One thing many of our customers encounter is the dilemma of not knowing when and how to walk away from a deal that isn’t right for them. There are countless reasons why this scenario might arise – the trick is not only being able to diagnose when these circumstances are happening but exiting in such a way without burning bridges. Note that this will differ, depending on if it’s a potential new client or an existing one.
The Signs to Walk Away
- Know your walk-away points before you start negotiating.
One of the best things you can do as a sales professional is to establish what your deal-breakers are even before you enter discussions with a potential client. That doesn’t just include the lowest possible price – though that’s certainly a factor.
It also means being aware of other things that portend a poor future outcome. This can range from your not having the resources or capacity to carry out a particular contract to the client not being one you want to associate with for whatever reason. To be able to determine many of these walk-away points, you’ll need to have an honest assessment of yourself and your organization and product’s abilities and shortcomings.
One can’t be all things to all people, so there’s no shame in saying “We don’t have the ability at this time to meet your needs”. Indeed, from a long-term perspective, your honesty and transparency will help build a good reputation, whereas going ahead knowing that you can’t deliver on that particular assignment can do irreparable damage to you and your employer.
A key, sometimes neglected item to keep in mind: the calendar. If you can’t meet the required deadlines, even if you ostensibly have the capacity (too many other current clients have restricted your available resources, whereas you normally would be able to service them, for example), be honest and say so. In some situations, the prospect can amend their deadlines. In others, they either can’t or won’t, in which case you need to end the discussion.
Once you know your deal breakers, be prepared to walk when one can’t be overcome.
- Trust your gut instinct – especially when you’re experienced.
Got a bad feeling about a deal? It turns out, that might be a signal to walk away. Florida State professor Linda Rinaman found in research published last year that there’s a neurological basis for believing your gut instinct – specifically, the gut and brain engage in two-way communication via the vagus nerve, and in situations that don’t register as right to us, the messages from the gut to the brain sound the alarm by silencing the brain’s reward systems.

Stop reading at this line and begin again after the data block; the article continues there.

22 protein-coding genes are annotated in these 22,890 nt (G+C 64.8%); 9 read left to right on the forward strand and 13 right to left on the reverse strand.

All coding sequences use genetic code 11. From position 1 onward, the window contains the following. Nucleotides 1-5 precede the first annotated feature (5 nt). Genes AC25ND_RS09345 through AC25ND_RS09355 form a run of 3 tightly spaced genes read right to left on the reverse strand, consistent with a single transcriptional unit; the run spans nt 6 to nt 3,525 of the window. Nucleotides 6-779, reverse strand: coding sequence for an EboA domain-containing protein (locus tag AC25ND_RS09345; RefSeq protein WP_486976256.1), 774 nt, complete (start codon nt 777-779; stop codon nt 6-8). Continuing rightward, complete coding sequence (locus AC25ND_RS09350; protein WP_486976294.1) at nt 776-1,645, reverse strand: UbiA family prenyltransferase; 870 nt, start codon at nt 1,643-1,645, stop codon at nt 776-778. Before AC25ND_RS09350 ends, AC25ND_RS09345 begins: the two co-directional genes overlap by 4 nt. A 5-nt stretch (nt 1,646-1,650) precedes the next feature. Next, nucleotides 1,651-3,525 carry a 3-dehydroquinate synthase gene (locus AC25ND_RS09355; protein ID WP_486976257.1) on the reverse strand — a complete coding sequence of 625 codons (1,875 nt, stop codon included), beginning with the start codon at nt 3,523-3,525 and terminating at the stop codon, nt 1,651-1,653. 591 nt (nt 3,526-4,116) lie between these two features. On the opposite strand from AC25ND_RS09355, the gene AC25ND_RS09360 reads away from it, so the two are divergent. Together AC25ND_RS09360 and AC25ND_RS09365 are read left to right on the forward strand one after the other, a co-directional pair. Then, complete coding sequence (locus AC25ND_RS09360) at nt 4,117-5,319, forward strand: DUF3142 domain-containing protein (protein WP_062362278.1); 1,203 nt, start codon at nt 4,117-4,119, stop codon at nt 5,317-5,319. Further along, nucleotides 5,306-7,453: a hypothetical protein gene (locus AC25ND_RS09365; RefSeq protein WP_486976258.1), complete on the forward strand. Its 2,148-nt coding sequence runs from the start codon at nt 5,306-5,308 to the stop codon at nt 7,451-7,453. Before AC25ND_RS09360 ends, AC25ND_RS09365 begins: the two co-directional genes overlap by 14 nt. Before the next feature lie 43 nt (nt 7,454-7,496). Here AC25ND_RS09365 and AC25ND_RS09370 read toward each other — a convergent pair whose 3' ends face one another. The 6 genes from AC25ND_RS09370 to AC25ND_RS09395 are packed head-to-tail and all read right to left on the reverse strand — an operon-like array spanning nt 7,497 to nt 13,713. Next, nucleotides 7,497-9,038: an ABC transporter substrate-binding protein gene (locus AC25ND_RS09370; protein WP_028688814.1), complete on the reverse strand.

Numerous neuroscientists and academics have also pointed out that intuition doesn’t occur out of the blue – rather, it’s the end result of a considerable amount of processing in the brain that compares incoming sensory data to pre-existing knowledge and memories to make predictions.
As you’ve probably already guessed from the previous paragraph, the more experience and knowledge you have, the more likely your intuition and gut instinct are to be correct.
A word of caution: That doesn’t mean instinct should be the primary factor – data and analysis will still be the most accurate forecasters the majority of the time. But everything else being equal, it’s worth paying attention to what your gut says.
How to Walk Away
Once you’ve realized that it’s time to walk – whether one of your deal-breakers have entered the scene or your instinct is ringing to run, you need to exit gracefully and in such a way that you preserve the relationship. After all, though the world is vast, the sales scene is small – especially in a given industry – and you never know when you might cross paths with the prospect again.
- Tactfully and calmly explain why you’re walking away.
With a breakup of any kind, whether it’s a business negotiation or a romantic relationship, the recipient always wants to know why it’s happening. The same applies to the end of a sales conversation. So do the courteous thing and provide the reasons in a respectful and natural tone of voice. Remember, this isn’t necessarily a forever no – it’s a no right now for this particular situation.
Sometimes the prospect will come back with a better offer – if it’s in their power to do so. Other times, there’s no available alternative, in which case things would have ended eventually anyway.
- Leave the door open to future conversations.
Things change in business – oftentimes rapidly. Consequently, you want to make it clear you’re open to the possibility of revisiting the discussion later and describe the conditions in which negotiations are more likely to have a favorable outcome.
Under no circumstances, even when you have a visceral, negative reaction to someone, do you want to completely shut the door on future collaboration. After all, just as such situations change, people can, too. That person you hated in high school might end up becoming a friend later in life, and there’s countless romcoms where a future happy couple starts off as antagonists.
It’s never a pleasant experience to know you need to walk away from a deal that isn’t right. But the short-time pain of sunk costs and awkwardness will be rewarded long-term through greater trust in the relationship and maintaining your own integrity, which could realize financial benefits as well – whether through a re-visit with the same prospect or through others who know of your reputation for honesty and transparency.